3 questions that lead to better financial management
When the economy softens and costs rise, most small and midsize businesses need to take a hard look at how they manage cash flow as well as monitoring the right key performance indicators (KPIs).
Many leaders are well aware of this reality. Vistage polled 1,463 CEOs from small and midsize businesses in the Q2 2019 Vistage CEO Confidence Index survey, and nearly two-thirds (64%) of leaders said they anticipate increased revenues in the next 12 months. However, with rising costs expected to eat into profits, only 54% of those CEOs foresee increased profitability in that same period — making financial management a top priority.
How do you know if your financial management is in top shape or needs some fine tuning? Start by asking yourself these three questions.
1. What are you spending money on this year?
If you’re making investments this year, scrutinize the return on investment (ROI) and the implications for your cash flow. According to our survey, 40% of CEOs plan to increase spending on fixed investments, while 46% expect investment spending to remain the same. Only 13% of firms plan to make cutbacks.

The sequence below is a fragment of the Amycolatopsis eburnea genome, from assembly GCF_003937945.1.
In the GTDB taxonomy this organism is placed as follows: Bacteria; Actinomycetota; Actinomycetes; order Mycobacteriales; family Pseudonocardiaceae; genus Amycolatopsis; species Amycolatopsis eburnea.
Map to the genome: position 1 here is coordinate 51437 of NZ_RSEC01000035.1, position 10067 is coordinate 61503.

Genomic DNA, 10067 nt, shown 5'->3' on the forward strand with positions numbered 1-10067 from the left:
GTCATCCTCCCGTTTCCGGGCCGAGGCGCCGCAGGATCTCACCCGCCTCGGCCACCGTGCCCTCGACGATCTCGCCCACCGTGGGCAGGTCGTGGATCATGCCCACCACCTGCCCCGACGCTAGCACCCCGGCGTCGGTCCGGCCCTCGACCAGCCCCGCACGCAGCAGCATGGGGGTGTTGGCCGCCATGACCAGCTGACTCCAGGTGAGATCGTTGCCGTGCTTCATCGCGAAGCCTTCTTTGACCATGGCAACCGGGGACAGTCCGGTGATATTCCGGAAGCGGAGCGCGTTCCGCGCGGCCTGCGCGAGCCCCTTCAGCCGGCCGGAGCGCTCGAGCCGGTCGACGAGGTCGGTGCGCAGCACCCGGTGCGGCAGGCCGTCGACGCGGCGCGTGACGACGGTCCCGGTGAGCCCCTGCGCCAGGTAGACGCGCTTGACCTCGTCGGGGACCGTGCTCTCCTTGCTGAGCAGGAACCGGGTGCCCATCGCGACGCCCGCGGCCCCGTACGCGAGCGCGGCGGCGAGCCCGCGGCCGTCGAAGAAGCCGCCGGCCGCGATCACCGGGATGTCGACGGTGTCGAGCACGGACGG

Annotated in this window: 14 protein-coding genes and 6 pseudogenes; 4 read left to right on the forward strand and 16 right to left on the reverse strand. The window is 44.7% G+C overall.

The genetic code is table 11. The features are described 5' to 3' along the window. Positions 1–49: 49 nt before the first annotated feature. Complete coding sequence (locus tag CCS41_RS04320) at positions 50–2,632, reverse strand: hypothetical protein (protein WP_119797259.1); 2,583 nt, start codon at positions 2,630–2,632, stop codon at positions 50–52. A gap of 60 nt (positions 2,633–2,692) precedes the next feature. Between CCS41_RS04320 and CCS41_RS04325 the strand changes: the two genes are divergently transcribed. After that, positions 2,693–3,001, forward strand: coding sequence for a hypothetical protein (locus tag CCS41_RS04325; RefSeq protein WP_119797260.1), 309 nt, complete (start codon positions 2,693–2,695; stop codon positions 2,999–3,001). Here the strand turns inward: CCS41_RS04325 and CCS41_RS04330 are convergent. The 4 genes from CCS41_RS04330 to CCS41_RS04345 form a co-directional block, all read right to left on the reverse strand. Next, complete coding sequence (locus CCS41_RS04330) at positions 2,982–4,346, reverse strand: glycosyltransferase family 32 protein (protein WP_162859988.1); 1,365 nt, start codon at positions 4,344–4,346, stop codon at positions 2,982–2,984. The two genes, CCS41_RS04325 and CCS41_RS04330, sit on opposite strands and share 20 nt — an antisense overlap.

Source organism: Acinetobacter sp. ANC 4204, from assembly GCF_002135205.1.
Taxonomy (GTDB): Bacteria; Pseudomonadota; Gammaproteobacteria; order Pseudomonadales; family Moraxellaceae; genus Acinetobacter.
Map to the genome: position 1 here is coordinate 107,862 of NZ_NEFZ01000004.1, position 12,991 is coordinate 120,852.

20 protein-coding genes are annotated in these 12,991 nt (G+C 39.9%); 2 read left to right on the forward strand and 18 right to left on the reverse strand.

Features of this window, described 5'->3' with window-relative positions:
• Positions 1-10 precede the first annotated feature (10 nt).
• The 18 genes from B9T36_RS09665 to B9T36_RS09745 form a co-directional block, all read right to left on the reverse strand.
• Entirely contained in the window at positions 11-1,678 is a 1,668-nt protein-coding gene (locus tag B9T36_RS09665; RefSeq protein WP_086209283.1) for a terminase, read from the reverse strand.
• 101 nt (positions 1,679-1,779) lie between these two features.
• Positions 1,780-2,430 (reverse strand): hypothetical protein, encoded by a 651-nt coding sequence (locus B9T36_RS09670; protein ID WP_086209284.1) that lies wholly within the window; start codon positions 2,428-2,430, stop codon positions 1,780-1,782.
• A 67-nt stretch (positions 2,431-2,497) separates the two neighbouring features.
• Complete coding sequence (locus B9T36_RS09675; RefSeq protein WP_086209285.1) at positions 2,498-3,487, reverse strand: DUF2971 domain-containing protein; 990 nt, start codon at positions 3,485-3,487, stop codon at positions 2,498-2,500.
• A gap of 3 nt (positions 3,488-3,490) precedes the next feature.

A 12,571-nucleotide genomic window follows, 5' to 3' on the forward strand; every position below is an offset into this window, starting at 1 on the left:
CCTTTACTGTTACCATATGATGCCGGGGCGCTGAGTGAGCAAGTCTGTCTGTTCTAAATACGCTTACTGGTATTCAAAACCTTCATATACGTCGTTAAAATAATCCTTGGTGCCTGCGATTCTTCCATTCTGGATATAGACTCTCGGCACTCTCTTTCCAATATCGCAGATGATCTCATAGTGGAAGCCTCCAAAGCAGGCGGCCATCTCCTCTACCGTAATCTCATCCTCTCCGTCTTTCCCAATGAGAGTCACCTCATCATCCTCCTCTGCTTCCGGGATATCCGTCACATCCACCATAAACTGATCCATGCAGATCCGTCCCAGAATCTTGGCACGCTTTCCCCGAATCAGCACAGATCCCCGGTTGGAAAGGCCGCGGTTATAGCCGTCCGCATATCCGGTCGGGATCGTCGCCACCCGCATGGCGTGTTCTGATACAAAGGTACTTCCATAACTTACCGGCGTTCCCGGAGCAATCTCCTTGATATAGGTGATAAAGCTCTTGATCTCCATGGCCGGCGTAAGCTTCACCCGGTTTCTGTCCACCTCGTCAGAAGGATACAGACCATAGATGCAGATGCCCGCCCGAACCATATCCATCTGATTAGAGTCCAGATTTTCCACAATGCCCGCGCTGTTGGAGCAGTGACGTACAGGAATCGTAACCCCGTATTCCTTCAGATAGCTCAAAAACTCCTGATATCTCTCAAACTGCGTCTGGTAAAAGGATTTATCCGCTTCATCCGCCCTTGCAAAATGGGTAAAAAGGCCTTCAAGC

Most small and midsize businesses say they plan to invest in technology to either expand their business or increase the efficiency and productivity of their business. That’s not to say that you should spend the same way. But your spending should be based on your unique business goals and financial state, and not necessarily based on what your competitors are doing.
2. What KPIs best capture your profitability?
While revenue, profitability, and EBITDA (Earnings Before Interest, Tax, Depreciation and Amortization) are common metrics for measuring performance, you may want to consider whether there are other KPIs that better capture your company’s trajectory and provide a clear and current picture of its performance.
For example, if you’ve recently introduced a new product, start tracking KPIs that reflect the performance of that product so you know immediately whether it needs to be tweaked. It’s also a good idea to track metrics that can predict a slowdown in volume so you can take action proactively. For example, a decrease in customer inquiries may indicate that your pipeline is too lean and it’s time to enact cost-cutting measures.
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3. What action can you take now to protect the bottom line?
To cope with cost pressures, you may want to look for new suppliers, consider onshoring or simply implement cost-reduction efforts. Another strategy is to raise prices, which the majority of CEOs (54%) said they plan to do in 2019.
Again, careful monitoring of your KPIs will help you determine what action to take, and when to take it.
This article was originally published in Inc.com on September 4, 2019.